The law understands that small businesses don’t usually have access to the same resources as larger ones, so it streamlines the process you need to follow for terminating a worker’s employment. ​ Your business will fall under the small business rules if it (and any associated entities) employ fewer than 15 staff. This includes full-time, part-time and permanent employees, but not independent contractors and some casual employees.
If you want to dismiss an employee who has been with you for more than 12 months you need to follow the Small Business Fair Dismissal Code. If an employee is terminated and you’ve complied with the Code, then the termination will be deemed to be fair. The Code says that you need to have a ‘valid reason’ to terminate a worker’s employment based either on their capacity to work or your business requirements. If you’re dismissing a worker for poor performance, you first need to let them know what the problem is as well as how they can rectify it. (If they lack a particular skill this could even include providing them with training.) You must also tell them that they risk being dismissed if there is no improvement. You should always try to do this in writing, as well as verbally and you must always allow them to have a support person present at any meeting where you discuss the likelihood of termination. You must provide the employee with the opportunity to respond to the warning. If you’re dismissing a worker because the operational requirements of your business have changed, you should first find out whether any modern awards or enterprise agreements cover the worker’s employment. If they do, it’s likely they will have redundancy provisions you’ll need to follow, which could include the need to consult the worker before making them redundant. You’ll also need to consider whether you could have redeployed the worker elsewhere in your business. If you fail to meet these tests, the employee will have 21 days to bring an unfair dismissal claim in the Fair Work Commission.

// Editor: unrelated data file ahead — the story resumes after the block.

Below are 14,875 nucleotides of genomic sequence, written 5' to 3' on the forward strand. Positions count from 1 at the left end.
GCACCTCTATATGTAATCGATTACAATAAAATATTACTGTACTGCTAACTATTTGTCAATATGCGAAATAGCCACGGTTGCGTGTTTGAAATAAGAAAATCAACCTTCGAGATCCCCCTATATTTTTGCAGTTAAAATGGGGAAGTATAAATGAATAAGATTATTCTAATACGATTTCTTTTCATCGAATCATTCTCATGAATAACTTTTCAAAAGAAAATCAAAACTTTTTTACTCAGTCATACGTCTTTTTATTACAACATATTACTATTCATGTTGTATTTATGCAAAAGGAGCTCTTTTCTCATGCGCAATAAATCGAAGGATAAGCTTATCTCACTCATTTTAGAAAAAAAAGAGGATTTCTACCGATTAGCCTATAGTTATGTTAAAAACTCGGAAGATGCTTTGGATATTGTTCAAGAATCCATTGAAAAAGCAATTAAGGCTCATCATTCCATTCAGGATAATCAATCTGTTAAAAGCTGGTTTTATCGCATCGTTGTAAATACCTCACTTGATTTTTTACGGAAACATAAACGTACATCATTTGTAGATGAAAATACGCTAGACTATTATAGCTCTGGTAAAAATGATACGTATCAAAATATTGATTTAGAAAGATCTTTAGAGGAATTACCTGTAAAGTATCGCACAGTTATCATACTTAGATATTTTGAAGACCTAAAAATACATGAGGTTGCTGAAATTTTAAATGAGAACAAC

Your employees can’t bring an unfair dismissal claim in the first 12 months of their employment , which means that they can’t take you to the Fair Work Commission simply because they believe their dismissal was ‘harsh, unjust or unreasonable’. However, this doesn’t mean you can dismiss an employee for any reason, even in the first 12 months of employment. You’re still bound by the general protections in the termination provisions of the Fair Work Act.
Sometimes an employer can bring an unfair dismissal claim, even if they’re the one who ended the employment. For this to happen, they must be able to prove that your actions (or one of your employee’s actions) left them with no option but to resign. This type of claim is known as a ‘constructive dismissal’ and it can be difficult to prove. However, if a worker does meet the test for constructive dismissal, the Fair Work Commission generally takes an unfavourable view of the employer. So you should always consult your solicitor if an employee brings a constructive dismissal claim.